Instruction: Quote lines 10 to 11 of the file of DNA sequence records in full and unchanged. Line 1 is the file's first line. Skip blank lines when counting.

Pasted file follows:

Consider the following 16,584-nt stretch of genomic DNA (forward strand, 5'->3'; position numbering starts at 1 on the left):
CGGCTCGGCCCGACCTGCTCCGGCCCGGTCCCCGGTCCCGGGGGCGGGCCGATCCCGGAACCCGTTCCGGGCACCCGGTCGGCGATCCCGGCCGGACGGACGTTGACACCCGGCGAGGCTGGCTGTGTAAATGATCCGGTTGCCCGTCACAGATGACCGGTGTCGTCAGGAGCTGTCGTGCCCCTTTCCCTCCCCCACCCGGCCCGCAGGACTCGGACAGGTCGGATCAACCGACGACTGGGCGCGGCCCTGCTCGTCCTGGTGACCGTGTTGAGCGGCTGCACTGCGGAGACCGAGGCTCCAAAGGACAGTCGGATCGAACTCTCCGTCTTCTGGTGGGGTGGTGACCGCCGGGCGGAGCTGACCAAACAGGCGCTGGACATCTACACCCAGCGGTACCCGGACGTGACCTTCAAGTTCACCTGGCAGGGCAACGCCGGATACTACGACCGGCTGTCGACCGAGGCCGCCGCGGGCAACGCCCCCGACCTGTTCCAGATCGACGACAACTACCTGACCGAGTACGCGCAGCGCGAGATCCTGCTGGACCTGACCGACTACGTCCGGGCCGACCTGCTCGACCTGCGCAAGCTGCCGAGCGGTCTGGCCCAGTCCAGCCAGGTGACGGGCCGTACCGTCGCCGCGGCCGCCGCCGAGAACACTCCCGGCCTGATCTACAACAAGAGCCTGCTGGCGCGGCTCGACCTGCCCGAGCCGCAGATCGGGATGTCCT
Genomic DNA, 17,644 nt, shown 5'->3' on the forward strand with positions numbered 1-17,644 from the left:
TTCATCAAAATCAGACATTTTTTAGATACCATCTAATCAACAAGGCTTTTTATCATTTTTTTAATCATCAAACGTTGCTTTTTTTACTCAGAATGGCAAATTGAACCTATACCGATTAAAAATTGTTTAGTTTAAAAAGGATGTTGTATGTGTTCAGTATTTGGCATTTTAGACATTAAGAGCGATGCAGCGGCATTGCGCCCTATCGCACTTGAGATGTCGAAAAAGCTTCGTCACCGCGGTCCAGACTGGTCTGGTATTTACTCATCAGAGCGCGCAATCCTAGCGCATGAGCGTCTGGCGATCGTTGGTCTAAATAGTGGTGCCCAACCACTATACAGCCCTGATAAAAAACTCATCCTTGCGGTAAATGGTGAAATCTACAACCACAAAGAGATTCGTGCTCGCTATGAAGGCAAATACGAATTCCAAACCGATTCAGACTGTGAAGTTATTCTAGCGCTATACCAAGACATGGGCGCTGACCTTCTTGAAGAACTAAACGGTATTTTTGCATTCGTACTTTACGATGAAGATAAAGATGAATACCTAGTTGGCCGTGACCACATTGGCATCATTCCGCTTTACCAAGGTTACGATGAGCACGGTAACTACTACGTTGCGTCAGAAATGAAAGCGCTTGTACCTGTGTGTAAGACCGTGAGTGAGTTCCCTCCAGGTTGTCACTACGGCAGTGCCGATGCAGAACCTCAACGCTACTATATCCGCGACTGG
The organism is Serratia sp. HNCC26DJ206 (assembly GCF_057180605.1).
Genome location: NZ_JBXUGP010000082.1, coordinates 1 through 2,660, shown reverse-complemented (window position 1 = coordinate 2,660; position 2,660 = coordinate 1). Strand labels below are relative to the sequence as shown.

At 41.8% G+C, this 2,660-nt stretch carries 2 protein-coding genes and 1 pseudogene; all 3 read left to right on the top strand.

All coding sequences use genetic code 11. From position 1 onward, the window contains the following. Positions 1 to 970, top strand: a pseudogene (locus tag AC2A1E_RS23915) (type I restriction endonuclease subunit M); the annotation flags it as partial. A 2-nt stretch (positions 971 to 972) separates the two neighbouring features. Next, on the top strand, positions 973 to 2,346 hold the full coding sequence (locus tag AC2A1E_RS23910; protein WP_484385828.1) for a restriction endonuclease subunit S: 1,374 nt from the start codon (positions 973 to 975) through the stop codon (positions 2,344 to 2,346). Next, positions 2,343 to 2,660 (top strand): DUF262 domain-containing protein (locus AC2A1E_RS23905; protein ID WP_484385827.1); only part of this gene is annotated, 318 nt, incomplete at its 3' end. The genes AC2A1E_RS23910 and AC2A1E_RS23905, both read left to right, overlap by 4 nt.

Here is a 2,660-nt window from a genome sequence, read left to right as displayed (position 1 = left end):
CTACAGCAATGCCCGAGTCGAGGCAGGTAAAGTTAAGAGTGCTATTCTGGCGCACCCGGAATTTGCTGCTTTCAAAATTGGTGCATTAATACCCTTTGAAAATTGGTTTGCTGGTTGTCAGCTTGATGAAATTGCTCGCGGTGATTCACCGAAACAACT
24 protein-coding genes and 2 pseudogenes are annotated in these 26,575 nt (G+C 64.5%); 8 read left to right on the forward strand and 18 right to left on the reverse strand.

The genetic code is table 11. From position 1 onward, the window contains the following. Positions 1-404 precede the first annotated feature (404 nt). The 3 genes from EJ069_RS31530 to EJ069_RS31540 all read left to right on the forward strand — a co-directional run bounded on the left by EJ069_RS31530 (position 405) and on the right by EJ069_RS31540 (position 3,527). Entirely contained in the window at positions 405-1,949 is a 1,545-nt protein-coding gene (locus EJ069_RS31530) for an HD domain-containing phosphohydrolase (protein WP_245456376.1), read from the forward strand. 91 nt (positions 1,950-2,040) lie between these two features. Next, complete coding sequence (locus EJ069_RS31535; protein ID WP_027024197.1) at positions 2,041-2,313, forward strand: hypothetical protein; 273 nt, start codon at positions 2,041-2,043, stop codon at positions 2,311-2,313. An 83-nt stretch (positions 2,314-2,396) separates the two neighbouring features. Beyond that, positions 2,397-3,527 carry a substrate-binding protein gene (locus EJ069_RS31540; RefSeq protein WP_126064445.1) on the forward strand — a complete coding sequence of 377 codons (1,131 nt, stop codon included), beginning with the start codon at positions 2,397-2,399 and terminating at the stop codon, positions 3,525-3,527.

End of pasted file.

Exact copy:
CTACAGCAATGCCCGAGTCGAGGCAGGTAAAGTTAAGAGTGCTATTCTGGCGCACCCGGAATTTGCTGCTTTCAAAATTGGTGCATTAATACCCTTTGAAAATTGGTTTGCTGGTTGTCAGCTTGATGAAATTGCTCGCGGTGATTCACCGAAACAACT
24 protein-coding genes and 2 pseudogenes are annotated in these 26,575 nt (G+C 64.5%); 8 read left to right on the forward strand and 18 right to left on the reverse strand.